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Old 12-11-07, 12:44 PM   #1
tate65
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IA closing county roads to cyclist

Or at least saying “county roads are not designed or maintained to meet specific standards related to bicycle travel.” There for they are not liable for issues pertaining to cycles on those roads

http://www.muscatinejournal.com/arti...4190473578.txt
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Old 12-11-07, 12:49 PM   #2
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What did cyclists think was going to happen when lawsuits were filed against the county?
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Old 12-11-07, 01:23 PM   #3
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Need to get rid of those county supervisors. Hound them to the gates of hell, until the resign, or can be replaced. Be at every public event. Be at every meeting. Talk to people. Get the motorcyclists involved. If roads aren't designed for bikes, they're not designed for motos either.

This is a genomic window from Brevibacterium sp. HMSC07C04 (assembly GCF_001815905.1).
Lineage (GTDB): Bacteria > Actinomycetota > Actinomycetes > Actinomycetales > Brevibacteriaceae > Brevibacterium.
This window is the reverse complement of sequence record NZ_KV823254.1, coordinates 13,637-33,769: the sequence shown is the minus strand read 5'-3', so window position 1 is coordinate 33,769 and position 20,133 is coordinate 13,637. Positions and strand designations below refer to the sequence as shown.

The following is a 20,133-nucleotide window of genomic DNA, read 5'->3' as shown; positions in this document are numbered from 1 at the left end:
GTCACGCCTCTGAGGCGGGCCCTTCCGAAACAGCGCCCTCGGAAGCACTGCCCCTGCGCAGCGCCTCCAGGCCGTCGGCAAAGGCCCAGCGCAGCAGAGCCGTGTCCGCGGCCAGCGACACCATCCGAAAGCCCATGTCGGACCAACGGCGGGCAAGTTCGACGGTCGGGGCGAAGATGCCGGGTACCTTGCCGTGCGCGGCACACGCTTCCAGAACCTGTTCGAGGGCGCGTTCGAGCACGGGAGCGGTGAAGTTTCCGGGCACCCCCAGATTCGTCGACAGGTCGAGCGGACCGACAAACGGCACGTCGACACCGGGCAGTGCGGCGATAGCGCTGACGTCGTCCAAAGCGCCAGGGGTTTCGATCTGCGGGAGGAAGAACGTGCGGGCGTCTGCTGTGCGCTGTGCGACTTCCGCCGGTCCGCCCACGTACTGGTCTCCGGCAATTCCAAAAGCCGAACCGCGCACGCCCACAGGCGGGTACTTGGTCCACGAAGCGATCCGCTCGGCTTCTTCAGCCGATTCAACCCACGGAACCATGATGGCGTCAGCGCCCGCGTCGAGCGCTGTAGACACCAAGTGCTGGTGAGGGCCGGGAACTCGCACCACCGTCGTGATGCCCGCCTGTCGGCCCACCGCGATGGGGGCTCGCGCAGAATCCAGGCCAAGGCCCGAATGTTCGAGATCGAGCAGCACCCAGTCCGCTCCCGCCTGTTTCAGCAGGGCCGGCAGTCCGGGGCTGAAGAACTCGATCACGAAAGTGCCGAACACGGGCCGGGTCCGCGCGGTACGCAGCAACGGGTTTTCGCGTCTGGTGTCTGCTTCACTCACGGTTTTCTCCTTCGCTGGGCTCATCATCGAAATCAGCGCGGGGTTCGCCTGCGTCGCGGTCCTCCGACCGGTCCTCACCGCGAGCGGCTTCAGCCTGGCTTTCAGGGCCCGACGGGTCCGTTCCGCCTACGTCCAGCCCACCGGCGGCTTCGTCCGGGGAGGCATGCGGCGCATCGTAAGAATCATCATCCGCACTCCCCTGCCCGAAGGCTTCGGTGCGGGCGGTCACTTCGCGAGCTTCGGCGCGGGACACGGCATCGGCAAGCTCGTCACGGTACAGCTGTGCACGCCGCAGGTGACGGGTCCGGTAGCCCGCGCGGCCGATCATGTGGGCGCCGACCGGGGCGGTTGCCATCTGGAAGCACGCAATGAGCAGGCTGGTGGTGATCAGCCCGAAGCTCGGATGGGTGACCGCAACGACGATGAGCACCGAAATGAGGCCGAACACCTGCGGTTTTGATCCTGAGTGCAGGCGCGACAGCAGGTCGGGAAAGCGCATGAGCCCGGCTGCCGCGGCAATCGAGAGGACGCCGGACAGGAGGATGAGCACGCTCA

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Old 12-11-07, 01:24 PM   #4
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I'm of two minds on this. I agree with JeffS, this seems like a reasonable response to a multi-million-dollar lawsuit. At the same time, it seems strange that a governmental body can just absolve itself of responsibility for the condition of their roads. If THEY'RE not responsible for ensuring the roads meet certain minimum specifications, who is?

Could they then construct a new road that was only paved 7 feet wide (or 5 feet, or any other number)and still say it was a valid road for vehicular traffic?